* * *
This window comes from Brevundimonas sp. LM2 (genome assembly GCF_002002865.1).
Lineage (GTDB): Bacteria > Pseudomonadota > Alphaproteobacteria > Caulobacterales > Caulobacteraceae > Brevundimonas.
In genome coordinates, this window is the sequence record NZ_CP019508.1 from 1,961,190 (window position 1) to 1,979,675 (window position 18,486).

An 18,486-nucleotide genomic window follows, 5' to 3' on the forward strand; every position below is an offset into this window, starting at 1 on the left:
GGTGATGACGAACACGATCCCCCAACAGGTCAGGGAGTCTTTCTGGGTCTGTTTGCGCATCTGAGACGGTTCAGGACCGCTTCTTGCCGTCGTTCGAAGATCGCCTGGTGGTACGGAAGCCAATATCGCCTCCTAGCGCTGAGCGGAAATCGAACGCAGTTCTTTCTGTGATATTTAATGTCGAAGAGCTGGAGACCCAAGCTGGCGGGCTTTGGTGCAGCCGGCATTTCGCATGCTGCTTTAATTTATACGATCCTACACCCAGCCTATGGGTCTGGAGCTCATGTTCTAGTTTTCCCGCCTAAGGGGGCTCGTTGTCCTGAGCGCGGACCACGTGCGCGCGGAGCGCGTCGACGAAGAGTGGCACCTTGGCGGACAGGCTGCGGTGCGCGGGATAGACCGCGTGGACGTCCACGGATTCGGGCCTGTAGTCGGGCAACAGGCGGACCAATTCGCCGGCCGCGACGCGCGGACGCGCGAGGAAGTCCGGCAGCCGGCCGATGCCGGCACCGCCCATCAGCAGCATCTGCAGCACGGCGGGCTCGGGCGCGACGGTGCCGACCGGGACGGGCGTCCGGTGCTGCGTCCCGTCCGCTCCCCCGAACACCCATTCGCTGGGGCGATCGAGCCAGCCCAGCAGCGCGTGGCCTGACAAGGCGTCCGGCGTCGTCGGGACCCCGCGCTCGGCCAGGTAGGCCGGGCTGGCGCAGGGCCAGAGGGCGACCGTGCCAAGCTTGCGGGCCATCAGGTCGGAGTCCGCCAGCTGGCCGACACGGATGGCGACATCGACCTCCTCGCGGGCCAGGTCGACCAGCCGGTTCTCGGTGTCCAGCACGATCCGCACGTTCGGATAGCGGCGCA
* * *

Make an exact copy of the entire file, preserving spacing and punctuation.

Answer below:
This window comes from Brevundimonas sp. LM2 (genome assembly GCF_002002865.1).
Lineage (GTDB): Bacteria > Pseudomonadota > Alphaproteobacteria > Caulobacterales > Caulobacteraceae > Brevundimonas.
In genome coordinates, this window is the sequence record NZ_CP019508.1 from 1,961,190 (window position 1) to 1,979,675 (window position 18,486).

An 18,486-nucleotide genomic window follows, 5' to 3' on the forward strand; every position below is an offset into this window, starting at 1 on the left:
GGTGATGACGAACACGATCCCCCAACAGGTCAGGGAGTCTTTCTGGGTCTGTTTGCGCATCTGAGACGGTTCAGGACCGCTTCTTGCCGTCGTTCGAAGATCGCCTGGTGGTACGGAAGCCAATATCGCCTCCTAGCGCTGAGCGGAAATCGAACGCAGTTCTTTCTGTGATATTTAATGTCGAAGAGCTGGAGACCCAAGCTGGCGGGCTTTGGTGCAGCCGGCATTTCGCATGCTGCTTTAATTTATACGATCCTACACCCAGCCTATGGGTCTGGAGCTCATGTTCTAGTTTTCCCGCCTAAGGGGGCTCGTTGTCCTGAGCGCGGACCACGTGCGCGCGGAGCGCGTCGACGAAGAGTGGCACCTTGGCGGACAGGCTGCGGTGCGCGGGATAGACCGCGTGGACGTCCACGGATTCGGGCCTGTAGTCGGGCAACAGGCGGACCAATTCGCCGGCCGCGACGCGCGGACGCGCGAGGAAGTCCGGCAGCCGGCCGATGCCGGCACCGCCCATCAGCAGCATCTGCAGCACGGCGGGCTCGGGCGCGACGGTGCCGACCGGGACGGGCGTCCGGTGCTGCGTCCCGTCCGCTCCCCCGAACACCCATTCGCTGGGGCGATCGAGCCAGCCCAGCAGCGCGTGGCCTGACAAGGCGTCCGGCGTCGTCGGGACCCCGCGCTCGGCCAGGTAGGCCGGGCTGGCGCAGGGCCAGAGGGCGACCGTGCCAAGCTTGCGGGCCATCAGGTCGGAGTCCGCCAGCTGGCCGACACGGATGGCGACATCGACCTCCTCGCGGGCCAGGTCGACCAGCCGGTTCTCGGTGTCCAGCACGATCCGCACGTTCGGATAGCGGCGCA